Self-worth. Kristian Håskjold’s Oscar-qualifying short A Worthy Man (written by Marianne Lentz) hinges itself on that one word that can damn a mind to crippling anxiety and/or depression with cruel ease. In the film, Erik, played by Troels Lyby, finds himself and his sense of self wobbling under the nagging feeling that perhaps he does not matter to his family or to the world after all. Because the film dares to be so utterly vulnerable, by being not explosive, but quietly coming undone, that it has any power at all. It is in fact, a thoroughly affecting film, and if one lets it, can burrow deep into the viewer’s psyche for days afterwards.
Erik is a baker and an aspiring comic. His aspirations, however, do not aim for the stars. No, all he wants is to go on a radio show, Night-Goof, and be titled ‘Joker of The Week’. His is a quiet world, and as far as he can see, no one sees him. He spends his time in his clangingly empty workshop; his children, growing up as they are, do not have time for him, and neither does his wife (Marina Bouras as Hanne). He is often on the phone, trying to go on the show and it almost happens one night, until he is the second person in line and the show wraps up for the night. Although things improve, other things deteriorate. Enough so that it sends him spiraling. The scene is impactful: Erik starts hearing things on the radio– people’s testimony that he does not matter. It escalates until Erik, who had impassively taken it so far, hurls it. Lyby delivers beautifully here. From there on, it does not escalate necessarily but spins itself into a scenario where Lyby, Bouras and Håskjold break your heart with the most precise strikes. Cinematographer Rasmus Hasle Jørgensen himself lends the scene (and the rest of the film) an immeasurable power. Depression or even simple vulnerability has rarely been portrayed with such honesty or infused with such pain.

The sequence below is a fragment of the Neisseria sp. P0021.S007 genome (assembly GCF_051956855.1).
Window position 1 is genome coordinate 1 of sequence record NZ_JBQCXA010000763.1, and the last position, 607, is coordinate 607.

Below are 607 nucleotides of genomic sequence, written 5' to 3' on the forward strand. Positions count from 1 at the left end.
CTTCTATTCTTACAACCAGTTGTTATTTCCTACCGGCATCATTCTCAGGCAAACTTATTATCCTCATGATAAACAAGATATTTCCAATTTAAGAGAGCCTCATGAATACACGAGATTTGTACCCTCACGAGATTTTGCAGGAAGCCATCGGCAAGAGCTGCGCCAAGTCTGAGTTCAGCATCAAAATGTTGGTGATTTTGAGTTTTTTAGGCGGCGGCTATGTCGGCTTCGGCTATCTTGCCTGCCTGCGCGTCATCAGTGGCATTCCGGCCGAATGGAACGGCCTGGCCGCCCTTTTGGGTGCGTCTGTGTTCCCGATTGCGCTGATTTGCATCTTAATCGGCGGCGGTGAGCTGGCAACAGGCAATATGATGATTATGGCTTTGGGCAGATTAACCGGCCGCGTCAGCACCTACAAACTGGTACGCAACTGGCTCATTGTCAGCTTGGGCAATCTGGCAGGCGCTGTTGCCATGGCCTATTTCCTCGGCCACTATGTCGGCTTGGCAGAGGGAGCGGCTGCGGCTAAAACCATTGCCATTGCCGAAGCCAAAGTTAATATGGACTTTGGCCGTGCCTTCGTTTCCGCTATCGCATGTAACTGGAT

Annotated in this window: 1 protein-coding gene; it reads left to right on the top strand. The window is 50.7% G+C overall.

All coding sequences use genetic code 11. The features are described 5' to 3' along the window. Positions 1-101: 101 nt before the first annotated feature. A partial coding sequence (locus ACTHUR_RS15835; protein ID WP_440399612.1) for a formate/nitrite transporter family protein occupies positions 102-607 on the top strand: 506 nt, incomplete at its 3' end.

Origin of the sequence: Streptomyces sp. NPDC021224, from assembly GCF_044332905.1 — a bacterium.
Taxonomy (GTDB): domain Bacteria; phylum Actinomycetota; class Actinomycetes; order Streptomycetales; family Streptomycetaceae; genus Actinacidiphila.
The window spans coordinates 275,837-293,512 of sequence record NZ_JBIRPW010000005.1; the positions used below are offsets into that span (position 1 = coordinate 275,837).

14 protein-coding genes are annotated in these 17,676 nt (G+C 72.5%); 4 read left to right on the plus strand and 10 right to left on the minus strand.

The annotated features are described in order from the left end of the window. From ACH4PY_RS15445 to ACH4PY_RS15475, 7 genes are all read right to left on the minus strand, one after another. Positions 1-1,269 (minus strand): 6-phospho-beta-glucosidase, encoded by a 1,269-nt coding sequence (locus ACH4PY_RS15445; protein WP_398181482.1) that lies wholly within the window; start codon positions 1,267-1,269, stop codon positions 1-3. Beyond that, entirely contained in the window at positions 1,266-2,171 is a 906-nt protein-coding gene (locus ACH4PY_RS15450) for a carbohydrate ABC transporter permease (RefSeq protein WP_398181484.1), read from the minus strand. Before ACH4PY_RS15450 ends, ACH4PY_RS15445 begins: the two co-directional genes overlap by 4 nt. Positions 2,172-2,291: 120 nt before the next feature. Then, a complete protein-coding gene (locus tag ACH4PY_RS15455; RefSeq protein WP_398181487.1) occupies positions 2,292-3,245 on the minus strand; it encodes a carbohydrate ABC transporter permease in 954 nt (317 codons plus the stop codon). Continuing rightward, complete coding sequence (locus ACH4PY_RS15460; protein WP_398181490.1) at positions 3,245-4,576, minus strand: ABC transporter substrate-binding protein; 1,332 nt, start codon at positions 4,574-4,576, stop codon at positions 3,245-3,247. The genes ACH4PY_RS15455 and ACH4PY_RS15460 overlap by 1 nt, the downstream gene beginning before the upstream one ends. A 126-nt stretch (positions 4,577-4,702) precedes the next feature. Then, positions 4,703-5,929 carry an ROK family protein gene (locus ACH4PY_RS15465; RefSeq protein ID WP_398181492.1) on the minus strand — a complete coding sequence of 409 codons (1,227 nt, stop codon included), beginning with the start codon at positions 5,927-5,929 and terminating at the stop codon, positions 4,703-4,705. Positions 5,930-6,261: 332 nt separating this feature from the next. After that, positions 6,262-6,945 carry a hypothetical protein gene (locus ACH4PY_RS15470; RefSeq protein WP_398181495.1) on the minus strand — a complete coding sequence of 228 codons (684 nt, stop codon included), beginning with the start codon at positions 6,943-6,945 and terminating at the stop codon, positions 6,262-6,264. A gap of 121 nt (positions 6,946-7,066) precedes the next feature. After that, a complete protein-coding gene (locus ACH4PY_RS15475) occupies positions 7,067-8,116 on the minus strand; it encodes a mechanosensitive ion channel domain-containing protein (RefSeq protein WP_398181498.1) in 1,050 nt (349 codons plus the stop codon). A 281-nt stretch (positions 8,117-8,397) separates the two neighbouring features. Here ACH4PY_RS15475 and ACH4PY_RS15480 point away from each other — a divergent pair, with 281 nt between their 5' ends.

We see the world in the film as Erik sees it, so when Hanne is cold, she’s really cold. If their children don’t love him, they secretly laugh behind his back. If the world hates him, they will congregate to collectively spout bile about him. So when Hanne comes to his aid, we also see the gratitude from his perspective and it is a profound moment.
A Worthy Man is a worthy film. One that without a doubt will bring some measure of comfort or relief or even understanding for those that suffer as Erik suffers, without understanding the why or what of it. And for this, it is a cathartic experience.